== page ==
Joned is such a villager and he tends his mbaon plot in the area that a decade ago was an old teak forest that had been standing since the Dutch colonial era. Now the area looks like agricultural land. Joned is planting wet rice on the land that used to support teak.

Forestry officials in this area have decided against a homogeneous teak plantation and have given him seedlings of quicker maturing hardwood trees such as neem, sengon and mahogany. Because he has elected to plant rice he can only plant the forestry's trees on the dividing walls between the plots.

"Officials told me they would come and harvest the trees in eight years," he explained as he spread a concoction of three types of chemical fertilizer on his rice plants.

"After three years the mbaon people are supposed to leave. But usually by that time the young hardwood trees have disappeared," Joned said. This forces the authorities to start another mbaon term, and the forest never matures.

Joned's mbaon plot is not far from Begal, a village that used to be deep in the middle of an old teak forest. This sizable forest once covered the districts of Jogorogo, Kedunggalar and Widodaren in Ngawi regency in the Western part of East Java. Now there are barely any big trees here.

The teak has been carted away, and every other type of tree has been chopped down. With the local price of firewood exceeding Rp 200,000 for a small pickup truck full, any type of wood now fetches worthwhile money.

This is one reason why it is nearly impossible to find a really old, big tree in Java today. Surveying the horizon there is only one tall, lonely tree in the distance.

Joned explained that no one dared chop it down because it had resident spirits called dhemit living in it. By the big tree, a huge kepuh, there is a ruin of an old swimming pool, fed by a natural spring. The kepuh stands by the forgotten pool, unaware that a fear of the supernatural has spared it from the chain saws that felled the thousands of other trees that once dominated the landscape.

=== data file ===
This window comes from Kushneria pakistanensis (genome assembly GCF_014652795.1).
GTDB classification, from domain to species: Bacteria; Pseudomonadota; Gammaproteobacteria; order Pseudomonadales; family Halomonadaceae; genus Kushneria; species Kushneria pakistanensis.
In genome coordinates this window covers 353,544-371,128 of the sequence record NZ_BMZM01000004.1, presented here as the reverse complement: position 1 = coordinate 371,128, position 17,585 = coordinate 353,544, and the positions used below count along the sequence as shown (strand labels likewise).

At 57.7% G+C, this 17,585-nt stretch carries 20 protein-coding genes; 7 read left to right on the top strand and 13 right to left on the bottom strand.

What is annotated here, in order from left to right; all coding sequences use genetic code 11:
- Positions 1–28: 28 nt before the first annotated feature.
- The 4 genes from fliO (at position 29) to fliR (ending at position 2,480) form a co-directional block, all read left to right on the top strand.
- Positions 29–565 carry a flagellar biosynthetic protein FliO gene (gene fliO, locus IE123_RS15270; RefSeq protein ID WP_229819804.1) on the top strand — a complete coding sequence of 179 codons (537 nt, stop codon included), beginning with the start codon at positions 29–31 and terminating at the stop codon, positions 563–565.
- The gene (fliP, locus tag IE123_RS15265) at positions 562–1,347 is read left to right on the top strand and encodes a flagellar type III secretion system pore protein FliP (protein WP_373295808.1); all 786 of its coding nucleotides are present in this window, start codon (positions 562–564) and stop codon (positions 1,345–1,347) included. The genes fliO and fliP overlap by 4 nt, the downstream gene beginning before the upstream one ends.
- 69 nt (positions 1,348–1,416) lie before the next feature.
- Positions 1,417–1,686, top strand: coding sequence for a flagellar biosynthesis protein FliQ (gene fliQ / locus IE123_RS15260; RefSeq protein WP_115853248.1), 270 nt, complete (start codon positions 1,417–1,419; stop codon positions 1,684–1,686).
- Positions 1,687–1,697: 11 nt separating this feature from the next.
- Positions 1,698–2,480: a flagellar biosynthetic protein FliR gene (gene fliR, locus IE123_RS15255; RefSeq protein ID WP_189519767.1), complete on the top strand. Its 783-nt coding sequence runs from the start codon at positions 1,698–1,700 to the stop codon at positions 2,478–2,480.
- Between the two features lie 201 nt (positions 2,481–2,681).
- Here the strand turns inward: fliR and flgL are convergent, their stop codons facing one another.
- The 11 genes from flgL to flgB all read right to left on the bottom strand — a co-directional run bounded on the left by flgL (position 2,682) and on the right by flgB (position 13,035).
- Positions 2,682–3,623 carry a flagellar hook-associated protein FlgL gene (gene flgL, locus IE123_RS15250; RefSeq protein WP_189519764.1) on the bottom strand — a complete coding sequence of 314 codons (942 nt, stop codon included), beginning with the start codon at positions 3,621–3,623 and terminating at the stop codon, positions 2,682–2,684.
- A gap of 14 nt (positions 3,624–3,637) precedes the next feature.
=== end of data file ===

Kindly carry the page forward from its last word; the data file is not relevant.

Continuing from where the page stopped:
The absence of big, ancient, trees becomes noticeable when you start to look for them. Then you notice that every big tree in this region is either in a cemetery or is haunted. There is nothing here to compare with the famous giant redwoods of North America. Trees there are thousands of years old, large enough to cut a tunnel that a car can pass through. Here, a tree that is 50 years old is considered big.

Look up the north side of Mount Lawu and you see whole slopes that have been completely deforested. The ridges of the mountains form a depressing silhouette against the sky: scraggly pines where the forest should be thick. Everywhere there is evidence of careless land use. Steep slopes are planted with flimsy seasonal crops like cassava and maize. Landslides are evident in too many places.

In the village of Ngrendeng in the district of Sine there are two huge trembesi rain trees. Sure enough, under these two beauties there are two graves. Pak Hadi Susanto, the keeper, explains that in one of the graves is a certain Ki Ageng Pasuruan while the other one is where his weapons were buried. Ki Ageng Pasuruan was also known as Pangeran Wirayuda and is supposed to have hailed from the times of Sultan Agung of the Islamic Mataram kingdom. History notes that in the early 17th century Mataram sent a force to annex Pasuruan. If the grave in Ngrendeng is from that time, the trembesi trees there have been growing for nearly 400 years.

Trees in Java are endangered. Economic needs, lack of arable land, and population growth have together caused deforestation and the felling of big trees in non-forest areas. However the idea that spirits haunt certain places, like cemeteries, appears to be effective in protecting trees from the chain saw.

In this respect it might be useful to consider the experience of Thailand, where forest communities have successfully managed and conserved their natural resources. In Thailand, communities found that conservation was much more efficient when spirits were involved. The village of Tam Nai in North Thailand, for example, has successfully conserved its community forest by consecrating the trees to Buddha and local spirits.

The forests of Java are too important to be treated as plantations, expected to produce a harvest of timber. Java needs a complete moratorium on logging. The forests need to be given back to the communities and the local spirits. The local forest communities know that they depend on their forest for their livelihoods and are the most motivated to conserve them. With help from spirits such as the Javanese dhemit we will keep trees standing for longer. Maybe the government should consider recruiting these dhemit.